For crude oil tankers, the recent upswing in earnings caused fleet growth to rise earlier than expected. Demolition expectations are unchanged, but the pace of delivery is slowly going up. BIMCO expects the crude oil tanker fleet to increase by 0.9% in 2018. Looking into 2019, much depends on the level of demolition.
Following three low months of ordering activity from June to August, September saw owners and investors showing a renewed interest in crude oil tanker tonnage. The combined order for 1.7m DWT of Suezmax (5) and Aframax (8) was the highest since June 2017.
For the 12 months ending 1 November 2018, fleet growth was pretty much flat: 0% for the VLCC sector’, -0.2% for the Aframaxes, and +0.4% for the total crude oil tanker fleet.Among the oil product sectors, the fleet of LR2s has increased by 4.5%, LR1s by 2.5% and the MR/Handy sector by just 1% – a total of 2.2% for the oil products tanker fleet.
BIMCO members can find easy-to-use graphics on fleet development for all shipping sectors, including oil tankers, here.
Can we expect a normal winter market for tankers where rates go up as demand for shipping increases? What we saw in October was positive, but there is likely to be volatility this winter as geopolitical issues have been piling up. However, we expect some positive seasonality to return, after last year’s absence.
The US has granted ‘waivers’ to its sanctions against Iran to eight countries including, Japan, India, Italy and South Korea, all of which are among the top 10 buyers of US crude oil. Initially, the impact will be that oil exports out of Iran will continue. In the medium term, it will matter how much oil imports are waived and whether it is a fixed volume, or one that must be gradually reduced.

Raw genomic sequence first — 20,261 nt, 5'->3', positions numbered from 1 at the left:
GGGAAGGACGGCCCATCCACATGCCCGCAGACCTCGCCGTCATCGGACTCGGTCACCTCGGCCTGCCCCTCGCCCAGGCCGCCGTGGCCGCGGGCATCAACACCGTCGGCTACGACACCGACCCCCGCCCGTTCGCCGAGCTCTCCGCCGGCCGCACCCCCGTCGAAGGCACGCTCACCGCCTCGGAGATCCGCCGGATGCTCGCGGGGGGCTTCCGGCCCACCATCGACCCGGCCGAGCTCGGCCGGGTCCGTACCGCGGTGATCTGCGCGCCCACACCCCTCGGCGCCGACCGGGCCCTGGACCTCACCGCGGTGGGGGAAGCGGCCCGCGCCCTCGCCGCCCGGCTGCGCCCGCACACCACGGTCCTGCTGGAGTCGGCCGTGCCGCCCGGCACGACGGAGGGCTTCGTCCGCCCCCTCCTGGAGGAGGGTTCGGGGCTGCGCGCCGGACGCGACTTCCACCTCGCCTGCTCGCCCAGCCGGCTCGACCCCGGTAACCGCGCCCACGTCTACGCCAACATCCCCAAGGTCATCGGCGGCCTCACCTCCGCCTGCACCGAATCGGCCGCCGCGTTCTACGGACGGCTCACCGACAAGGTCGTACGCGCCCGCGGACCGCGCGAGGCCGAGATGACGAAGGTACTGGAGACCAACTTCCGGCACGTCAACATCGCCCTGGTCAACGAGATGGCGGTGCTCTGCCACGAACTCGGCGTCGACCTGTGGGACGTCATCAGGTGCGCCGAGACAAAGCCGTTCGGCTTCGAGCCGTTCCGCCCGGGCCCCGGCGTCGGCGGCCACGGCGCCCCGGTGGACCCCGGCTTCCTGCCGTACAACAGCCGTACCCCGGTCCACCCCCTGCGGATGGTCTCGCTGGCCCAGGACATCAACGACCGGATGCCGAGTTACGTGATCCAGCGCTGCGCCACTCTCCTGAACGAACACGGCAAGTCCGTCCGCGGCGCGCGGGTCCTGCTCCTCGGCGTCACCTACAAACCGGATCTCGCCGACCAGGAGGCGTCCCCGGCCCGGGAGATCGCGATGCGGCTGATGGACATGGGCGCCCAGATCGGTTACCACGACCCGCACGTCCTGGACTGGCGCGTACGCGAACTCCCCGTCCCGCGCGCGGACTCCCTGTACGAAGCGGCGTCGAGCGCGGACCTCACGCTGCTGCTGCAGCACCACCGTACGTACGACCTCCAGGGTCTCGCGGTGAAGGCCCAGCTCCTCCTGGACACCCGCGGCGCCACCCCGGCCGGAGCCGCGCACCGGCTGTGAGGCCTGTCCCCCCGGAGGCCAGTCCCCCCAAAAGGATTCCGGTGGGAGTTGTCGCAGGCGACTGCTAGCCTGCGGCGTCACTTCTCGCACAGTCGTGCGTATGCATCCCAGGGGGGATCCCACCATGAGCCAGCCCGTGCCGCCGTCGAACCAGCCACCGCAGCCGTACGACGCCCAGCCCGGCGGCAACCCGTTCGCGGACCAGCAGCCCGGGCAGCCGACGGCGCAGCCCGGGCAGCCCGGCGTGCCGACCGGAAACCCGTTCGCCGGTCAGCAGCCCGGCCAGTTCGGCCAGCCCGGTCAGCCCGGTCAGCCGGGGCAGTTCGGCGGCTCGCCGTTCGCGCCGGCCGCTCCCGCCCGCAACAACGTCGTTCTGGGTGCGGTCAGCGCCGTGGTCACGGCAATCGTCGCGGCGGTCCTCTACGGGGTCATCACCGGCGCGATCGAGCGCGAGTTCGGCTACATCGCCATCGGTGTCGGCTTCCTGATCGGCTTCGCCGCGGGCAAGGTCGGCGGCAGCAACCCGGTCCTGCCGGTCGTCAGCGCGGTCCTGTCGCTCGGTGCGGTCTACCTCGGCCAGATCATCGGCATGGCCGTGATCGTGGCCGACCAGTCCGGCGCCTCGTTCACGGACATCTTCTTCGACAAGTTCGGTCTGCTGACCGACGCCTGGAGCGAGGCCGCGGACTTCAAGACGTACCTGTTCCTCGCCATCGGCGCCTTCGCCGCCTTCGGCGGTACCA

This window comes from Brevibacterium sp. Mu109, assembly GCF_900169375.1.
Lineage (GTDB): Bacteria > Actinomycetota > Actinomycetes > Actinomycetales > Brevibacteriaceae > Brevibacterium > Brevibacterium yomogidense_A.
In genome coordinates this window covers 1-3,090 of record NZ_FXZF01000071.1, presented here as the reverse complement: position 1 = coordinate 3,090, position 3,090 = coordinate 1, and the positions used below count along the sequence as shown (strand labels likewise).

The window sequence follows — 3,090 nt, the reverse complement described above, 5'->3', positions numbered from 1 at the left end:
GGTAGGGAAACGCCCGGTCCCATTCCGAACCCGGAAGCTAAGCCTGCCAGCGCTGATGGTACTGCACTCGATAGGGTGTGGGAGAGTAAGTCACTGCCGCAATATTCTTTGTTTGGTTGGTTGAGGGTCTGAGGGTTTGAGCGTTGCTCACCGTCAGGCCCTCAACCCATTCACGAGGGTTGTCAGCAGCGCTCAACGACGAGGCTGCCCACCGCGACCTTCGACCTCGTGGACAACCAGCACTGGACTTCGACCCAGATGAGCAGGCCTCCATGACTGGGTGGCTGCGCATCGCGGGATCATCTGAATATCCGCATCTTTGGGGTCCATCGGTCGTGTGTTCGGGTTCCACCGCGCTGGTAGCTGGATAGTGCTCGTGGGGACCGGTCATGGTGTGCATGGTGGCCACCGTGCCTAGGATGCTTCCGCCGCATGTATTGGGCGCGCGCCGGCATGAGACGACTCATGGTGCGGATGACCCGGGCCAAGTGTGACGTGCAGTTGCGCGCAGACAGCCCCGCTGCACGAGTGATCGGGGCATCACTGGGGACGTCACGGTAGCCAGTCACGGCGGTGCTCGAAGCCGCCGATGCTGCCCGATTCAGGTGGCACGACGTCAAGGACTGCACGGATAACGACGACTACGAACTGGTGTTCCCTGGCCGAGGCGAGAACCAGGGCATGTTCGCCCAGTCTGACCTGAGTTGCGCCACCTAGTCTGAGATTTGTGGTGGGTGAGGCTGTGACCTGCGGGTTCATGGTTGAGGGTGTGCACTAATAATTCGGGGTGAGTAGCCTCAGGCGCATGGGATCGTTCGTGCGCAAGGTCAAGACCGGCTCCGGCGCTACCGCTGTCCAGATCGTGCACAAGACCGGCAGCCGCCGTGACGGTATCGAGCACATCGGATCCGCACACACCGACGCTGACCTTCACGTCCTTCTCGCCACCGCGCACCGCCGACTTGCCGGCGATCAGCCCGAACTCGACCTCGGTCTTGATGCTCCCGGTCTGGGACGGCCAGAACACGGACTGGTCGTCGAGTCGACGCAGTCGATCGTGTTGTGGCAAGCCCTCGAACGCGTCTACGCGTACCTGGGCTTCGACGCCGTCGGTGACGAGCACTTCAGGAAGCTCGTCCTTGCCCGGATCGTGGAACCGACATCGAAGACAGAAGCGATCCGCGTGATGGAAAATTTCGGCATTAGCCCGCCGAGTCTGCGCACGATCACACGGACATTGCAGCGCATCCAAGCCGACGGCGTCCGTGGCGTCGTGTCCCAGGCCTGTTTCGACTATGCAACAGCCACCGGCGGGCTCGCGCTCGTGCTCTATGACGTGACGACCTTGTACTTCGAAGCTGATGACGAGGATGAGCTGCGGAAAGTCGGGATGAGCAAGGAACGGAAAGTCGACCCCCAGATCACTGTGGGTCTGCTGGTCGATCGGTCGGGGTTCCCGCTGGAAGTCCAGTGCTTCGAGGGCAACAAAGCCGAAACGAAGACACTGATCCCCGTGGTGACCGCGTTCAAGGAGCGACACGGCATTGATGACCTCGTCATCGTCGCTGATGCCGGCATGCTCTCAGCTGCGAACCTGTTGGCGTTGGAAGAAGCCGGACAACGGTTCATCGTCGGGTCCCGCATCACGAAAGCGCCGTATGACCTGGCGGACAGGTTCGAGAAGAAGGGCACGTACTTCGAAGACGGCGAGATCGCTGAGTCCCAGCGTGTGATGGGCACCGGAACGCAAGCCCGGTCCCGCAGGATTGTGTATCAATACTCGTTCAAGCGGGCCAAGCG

A large proportion of Iranian exports go to Asia – two-thirds to India and China alone.
On top of the already low visibility into the demand for oil and, subsequently, tankers, we see changing trade lanes caused by the US sanctions on Iran. A shift away from Iran primarily to other Middle Eastern exporters doesn’t change trading patterns much, as barrels will be switched with heavy sour crude oil of a similar quality.
Elsewhere in the world, Libya is scaling up production and the US has set a record for crude oil exports to all nations other than China for seven months in a row.
The International Energy Agency (IEA) has revised its estimates for global oil demand down for both 2018 and 2019. This is because of trade concerns, weaker economic outlook, higher prices and a revision of data. Despite that, Q4-2018 is expected to deliver the first quarterly oil demand exceeding 100m barrels per day (bpd) at 100.2m bpd.
For 2018, the IEA expects the OECD to increase its oil demand by 0.3m bpd and non-OECD by 1m bpd (out of which China takes 0.5m bpd and ‘other Asia’ 0.4m bpd). For 2019, the IEA expects the OECD to raise oil demand by 0.1m bpd and non-OECD by 1.3m bpd (China and ‘other Asia’ to expand by the same rate as in 2018).
The price of crude oil has gradually slipped during October; a development signalling that supply is again running ahead of demand. Both the IEA and the US Energy Information Administration (EIA) estimate that global oil inventories will build in both Q4-2018 and H1-2019.